This terrific tater will appeal to plenty of tots.

READ REVIEW

SUPERTATO

Who rolls into action when an “escapee” from the freezer sets off an after-hours supermarket ruckus?

It’s all eyes on Supertato, racing to the rescue as someone swathes Cucumber in toilet paper, tapes Carrot to the conveyor belt with Band-Aids, and pushes hapless little veggies into a vat of gooey dip. Yes, there’s a pea on the loose—chortling evilly (“Mwah ha ha ha ha!”) and leading the intrepid tuber on a merry chase over darkened shelves that nearly sees the pursuer himself pulverized before the leering legume can be trapped in a wobbly gelatin dessert and led back to cold storage. Whew! Hendra and Linnet put googly-eyed faces on all the produce, outfit the two leads with masks and capes, and leave it to sharp-eyed viewers to spot the elusive trickster masquerading as a cherry atop a cupcake in one cartoon scene or in other concealment. The breathless, alliterative narrative eschews obvious puns (like that one), but Broccoli’s comment that “This jelly tastes of pea!” will elicit a gale of storytime snickers, and a suggestion to check freezers at home for signs of a similar “escapee” adds an equally chewy bit of wordplay to the end. The black type is occasionally set on deep blue backgrounds, making those blocks of text a challenge to read.

This terrific tater will appeal to plenty of tots. (Picture book. 5-7)

Pub Date: June 30, 2020

ISBN: 978-1-4814-9037-5

Page Count: 32

Publisher: Aladdin

Review Posted Online: Feb. 9, 2020

Kirkus Reviews Issue: March 15, 2020

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In what seems like a veritable golden age of beginning readers, perhaps some things are better not published. Or read.

WEDGIEMAN

A HERO IS BORN

From the Adventures of Wedgieman series , Vol. 1

Captain Underpants he ain’t.

Although some may initially associate Harper and Shea’s beginning reader with Pilkey’s popular series, it falls short with a thin story and none of the master's clever sense of subversive, ribald humor. The titular hero starts as Veggiebaby, then becomes Veggieboy, then Veggieman, his growth and development attributed to his love of vegetables. He practices his superpowers as he grows, with text and art taking cheap shots at elderly women (as he lifts “a bus filled with chattering grandmas”) and overweight people (as his X-ray vision enables him to see into a house where a rotund man stands, embarrassed and clad only in his underwear: “Some things are better not seen.”) The book ends with Veggieman getting a new name from children who see a stick stuck to his shirt, making the V into a W, and dub him Wedgieman. “We don’t care about spelling,” they assure him when he objects that the word “wedgie” has a “d” and not a double “g.” His new name is sealed when (in an odd turn of events that is, sadly, characteristic of the poorly executed text) he gives himself a wedgie.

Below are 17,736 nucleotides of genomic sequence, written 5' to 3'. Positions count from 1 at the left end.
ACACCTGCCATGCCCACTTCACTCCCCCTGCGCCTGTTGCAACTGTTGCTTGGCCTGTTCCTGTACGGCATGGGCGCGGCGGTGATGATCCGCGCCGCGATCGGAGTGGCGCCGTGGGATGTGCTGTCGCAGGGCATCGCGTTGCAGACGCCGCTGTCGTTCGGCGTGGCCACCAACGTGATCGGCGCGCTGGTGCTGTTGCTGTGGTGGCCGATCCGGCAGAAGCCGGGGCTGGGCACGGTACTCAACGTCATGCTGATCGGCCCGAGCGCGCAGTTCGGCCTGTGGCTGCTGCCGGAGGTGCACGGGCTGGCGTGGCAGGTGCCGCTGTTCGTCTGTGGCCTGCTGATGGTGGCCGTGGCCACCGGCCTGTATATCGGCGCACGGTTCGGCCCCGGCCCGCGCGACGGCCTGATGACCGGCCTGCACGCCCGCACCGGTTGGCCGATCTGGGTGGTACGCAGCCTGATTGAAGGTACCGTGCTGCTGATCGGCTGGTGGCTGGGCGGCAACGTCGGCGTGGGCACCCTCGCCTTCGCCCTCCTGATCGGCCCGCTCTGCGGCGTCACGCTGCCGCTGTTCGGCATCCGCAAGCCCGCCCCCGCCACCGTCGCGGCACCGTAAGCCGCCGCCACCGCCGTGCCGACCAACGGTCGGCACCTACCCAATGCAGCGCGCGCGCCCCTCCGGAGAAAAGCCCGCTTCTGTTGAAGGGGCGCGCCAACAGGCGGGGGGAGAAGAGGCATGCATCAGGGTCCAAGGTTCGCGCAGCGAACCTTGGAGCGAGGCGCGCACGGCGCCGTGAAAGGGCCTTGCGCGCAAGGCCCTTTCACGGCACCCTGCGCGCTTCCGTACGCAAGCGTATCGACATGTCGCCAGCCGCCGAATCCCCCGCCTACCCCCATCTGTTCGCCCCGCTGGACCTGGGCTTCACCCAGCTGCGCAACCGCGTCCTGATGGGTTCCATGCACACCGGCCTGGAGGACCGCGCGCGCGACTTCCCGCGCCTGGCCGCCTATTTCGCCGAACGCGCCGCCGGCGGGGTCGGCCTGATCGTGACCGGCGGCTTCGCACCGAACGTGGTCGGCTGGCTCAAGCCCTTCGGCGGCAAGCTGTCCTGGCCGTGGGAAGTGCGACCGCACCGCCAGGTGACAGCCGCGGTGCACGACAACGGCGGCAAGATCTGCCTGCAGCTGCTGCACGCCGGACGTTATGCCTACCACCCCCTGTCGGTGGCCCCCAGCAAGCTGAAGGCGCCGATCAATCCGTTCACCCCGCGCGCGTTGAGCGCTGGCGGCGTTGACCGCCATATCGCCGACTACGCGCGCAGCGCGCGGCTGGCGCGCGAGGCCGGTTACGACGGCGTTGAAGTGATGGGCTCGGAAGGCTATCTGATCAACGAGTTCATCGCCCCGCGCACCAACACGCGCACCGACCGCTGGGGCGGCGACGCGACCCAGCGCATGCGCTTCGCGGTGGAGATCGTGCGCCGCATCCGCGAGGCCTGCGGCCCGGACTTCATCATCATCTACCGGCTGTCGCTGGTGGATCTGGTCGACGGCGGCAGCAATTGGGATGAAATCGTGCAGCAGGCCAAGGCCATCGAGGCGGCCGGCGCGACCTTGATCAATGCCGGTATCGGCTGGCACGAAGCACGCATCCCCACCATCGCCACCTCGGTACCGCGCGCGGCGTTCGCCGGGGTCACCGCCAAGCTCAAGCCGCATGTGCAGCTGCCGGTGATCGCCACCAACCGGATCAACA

In what seems like a veritable golden age of beginning readers, perhaps some things are better not published. Or read. (Early reader. 5-7)

Pub Date: Aug. 7, 2012

ISBN: 978-0-307-93071-2

Page Count: 48

Publisher: Random House

Review Posted Online: May 9, 2012

Kirkus Reviews Issue: June 1, 2012

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A serene, feel-good outing with a cozy, old-fashioned feel.

CHIRRI & CHIRRA

From the Chirri & Chirra series

In this Japanese import, the first in a long-running series to appear in English, two girls ride bikes through a forest—with stops for clover-blossom tea and jam sandwiches.

It’s such a benign wood that Chirri and Chirra—depicted as a prim pair of identical twins with straight bob cuts—think nothing of sharing both a lunch spot and a nap beneath a tree with a bear and a rabbit. Moreover, at convenient spots along the way there is a forest cafe with a fox waiter plus “tables and chairs of all different size” to accommodate the diverse forest clientele, a bakery offering “bread in all different shapes and jam in all different colors,” and, just as the sun goes down, a forest hotel with similarly diverse keys and doors. That night a forest concert draws the girls and the hotel’s animal guests to their balconies to join in: “La-la-la, La-la-la. What a wonderful night in the forest!” Despite heavy doses of cute, the episode is saved from utter sappiness by the inclusive spirit of the forest stops and the delightfully unforced way that the girls offer greetings to a pair of honeybees at a tiny adjacent table in the cafe, show no anxiety at the spider dangling above their napping place, and generally accept their harmonious sylvan world as a safe and friendly place. Doi creates her illustrations with colored pencil, pastel, and crayon, crafting them to look like mid-20th-century lithographs.

A serene, feel-good outing with a cozy, old-fashioned feel. (Picture book. 5-7)

Pub Date: Sept. 7, 2016

ISBN: 978-1-59270-199-5

Page Count: 40

Publisher: Enchanted Lion Books

Review Posted Online: July 26, 2016

Kirkus Reviews Issue: Aug. 15, 2016

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